Disclaimer: this post is not about the current PCLInuxOS hoopla. Apparently many people are upset and there’s much ruffling of feathers. It makes the latest Distrowatch a very entertaining read, especially the comments, but what really grabbed my eye was this:
In related news, Derrick Devine, former administrator of the community project site MyPCLinuxOS, recently handed over control of the project and announced work on a new Linux distribution, called Unity, with many of the other former PCLinuxOS developers: “What it will be is a new Linux distribution that takes an incremental approach to desktop Linux. It will provide a central core and use the mklivecd scripts that PCLinuxOS uses and it will provide a base from which to build just about any desktop you want out there.“
At the moment, it’s not yet very clear whether that means it’ll be a base for other distributions, or one for the everyday user. I really hope it’s the latter, where you’d install a base system, on top of that you’d install everything else you want, and most importantly, you could leave out everything you don’t want. This is the easiest way to provide the complete richness of the Linux desktop, and it’s one of the main reasons I use Arch. In Kmandla’s words, “everybody hates the default desktop no matter what distro, release or version it is, so just get over it, change it to what you like, and move forward in life.”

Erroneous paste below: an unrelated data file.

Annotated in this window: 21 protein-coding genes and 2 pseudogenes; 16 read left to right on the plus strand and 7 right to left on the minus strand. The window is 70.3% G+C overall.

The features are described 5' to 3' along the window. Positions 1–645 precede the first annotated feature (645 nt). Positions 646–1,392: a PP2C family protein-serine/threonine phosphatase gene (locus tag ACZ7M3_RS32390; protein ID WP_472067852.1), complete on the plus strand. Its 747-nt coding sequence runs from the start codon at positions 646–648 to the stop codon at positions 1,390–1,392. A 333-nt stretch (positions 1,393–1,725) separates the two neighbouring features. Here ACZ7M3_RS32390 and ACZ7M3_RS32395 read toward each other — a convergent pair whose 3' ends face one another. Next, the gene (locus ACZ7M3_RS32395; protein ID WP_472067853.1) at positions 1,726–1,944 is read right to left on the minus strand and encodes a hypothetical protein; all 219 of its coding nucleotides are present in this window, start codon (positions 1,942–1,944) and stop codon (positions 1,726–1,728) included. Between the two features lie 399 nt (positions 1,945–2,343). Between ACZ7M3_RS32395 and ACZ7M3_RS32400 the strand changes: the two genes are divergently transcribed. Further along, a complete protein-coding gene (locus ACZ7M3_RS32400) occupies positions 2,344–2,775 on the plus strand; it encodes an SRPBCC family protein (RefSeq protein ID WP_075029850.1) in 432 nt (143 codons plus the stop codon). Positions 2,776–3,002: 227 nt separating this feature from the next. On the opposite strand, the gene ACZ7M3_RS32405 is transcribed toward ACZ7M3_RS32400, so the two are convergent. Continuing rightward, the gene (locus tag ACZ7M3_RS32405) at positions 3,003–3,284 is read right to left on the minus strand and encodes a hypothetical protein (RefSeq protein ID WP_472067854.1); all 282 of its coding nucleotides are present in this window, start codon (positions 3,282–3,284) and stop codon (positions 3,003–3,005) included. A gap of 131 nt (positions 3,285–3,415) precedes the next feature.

There are other advantages. In the same way it’s easier to take something apart if you built it yourself, “creating” your own Linux desktop solution makes it easier to switch DE/WM. I know metapackages exist, but there’s always some command line wizardry to be done afterwards, even if it’s just switching login managers, cleaning up cruft, or simply trying to figure out what went wrong and why you end up in twm and your PC looks like it has been barfed upon in the eighties.
It’s easier for the developers too. You don’t patch the hell out of everything, you just provide packages for vanilla software (critical/safety patches being the exception), and let the user do the configuration.
In short, I think Unity is taking a very good approach here. Of course, at this time Unity doesn’t really exist. It’s a concept, a Distrowatch article, and a webpage. I’ll be keeping an eye on it though.